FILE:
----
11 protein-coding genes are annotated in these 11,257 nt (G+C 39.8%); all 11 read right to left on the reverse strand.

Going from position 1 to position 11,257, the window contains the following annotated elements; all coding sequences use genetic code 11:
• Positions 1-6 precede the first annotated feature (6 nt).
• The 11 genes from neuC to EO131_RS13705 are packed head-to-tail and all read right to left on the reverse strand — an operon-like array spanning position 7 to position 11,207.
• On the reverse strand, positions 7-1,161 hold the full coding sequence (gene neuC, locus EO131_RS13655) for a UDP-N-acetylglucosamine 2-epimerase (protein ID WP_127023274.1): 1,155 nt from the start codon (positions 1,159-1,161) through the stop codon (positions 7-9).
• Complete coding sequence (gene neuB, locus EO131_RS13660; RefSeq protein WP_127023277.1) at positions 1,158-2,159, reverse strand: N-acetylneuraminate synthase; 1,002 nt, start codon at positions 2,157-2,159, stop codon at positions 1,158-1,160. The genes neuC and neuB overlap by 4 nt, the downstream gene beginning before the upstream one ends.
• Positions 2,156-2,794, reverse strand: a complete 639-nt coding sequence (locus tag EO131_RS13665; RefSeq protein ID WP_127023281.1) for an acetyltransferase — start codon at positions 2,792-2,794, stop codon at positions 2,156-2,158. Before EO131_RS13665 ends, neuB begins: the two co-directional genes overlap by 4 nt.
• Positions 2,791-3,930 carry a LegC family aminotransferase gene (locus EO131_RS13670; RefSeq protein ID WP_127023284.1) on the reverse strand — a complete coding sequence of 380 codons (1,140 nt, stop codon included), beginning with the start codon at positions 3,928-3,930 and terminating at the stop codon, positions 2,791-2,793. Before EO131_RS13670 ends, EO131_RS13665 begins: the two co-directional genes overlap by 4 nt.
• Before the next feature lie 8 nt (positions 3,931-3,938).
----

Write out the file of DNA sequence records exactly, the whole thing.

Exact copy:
11 protein-coding genes are annotated in these 11,257 nt (G+C 39.8%); all 11 read right to left on the reverse strand.

Going from position 1 to position 11,257, the window contains the following annotated elements; all coding sequences use genetic code 11:
• Positions 1-6 precede the first annotated feature (6 nt).
• The 11 genes from neuC to EO131_RS13705 are packed head-to-tail and all read right to left on the reverse strand — an operon-like array spanning position 7 to position 11,207.
• On the reverse strand, positions 7-1,161 hold the full coding sequence (gene neuC, locus EO131_RS13655) for a UDP-N-acetylglucosamine 2-epimerase (protein ID WP_127023274.1): 1,155 nt from the start codon (positions 1,159-1,161) through the stop codon (positions 7-9).
• Complete coding sequence (gene neuB, locus EO131_RS13660; RefSeq protein WP_127023277.1) at positions 1,158-2,159, reverse strand: N-acetylneuraminate synthase; 1,002 nt, start codon at positions 2,157-2,159, stop codon at positions 1,158-1,160. The genes neuC and neuB overlap by 4 nt, the downstream gene beginning before the upstream one ends.
• Positions 2,156-2,794, reverse strand: a complete 639-nt coding sequence (locus tag EO131_RS13665; RefSeq protein ID WP_127023281.1) for an acetyltransferase — start codon at positions 2,792-2,794, stop codon at positions 2,156-2,158. Before EO131_RS13665 ends, neuB begins: the two co-directional genes overlap by 4 nt.
• Positions 2,791-3,930 carry a LegC family aminotransferase gene (locus EO131_RS13670; RefSeq protein ID WP_127023284.1) on the reverse strand — a complete coding sequence of 380 codons (1,140 nt, stop codon included), beginning with the start codon at positions 3,928-3,930 and terminating at the stop codon, positions 2,791-2,793. Before EO131_RS13670 ends, EO131_RS13665 begins: the two co-directional genes overlap by 4 nt.
• Before the next feature lie 8 nt (positions 3,931-3,938).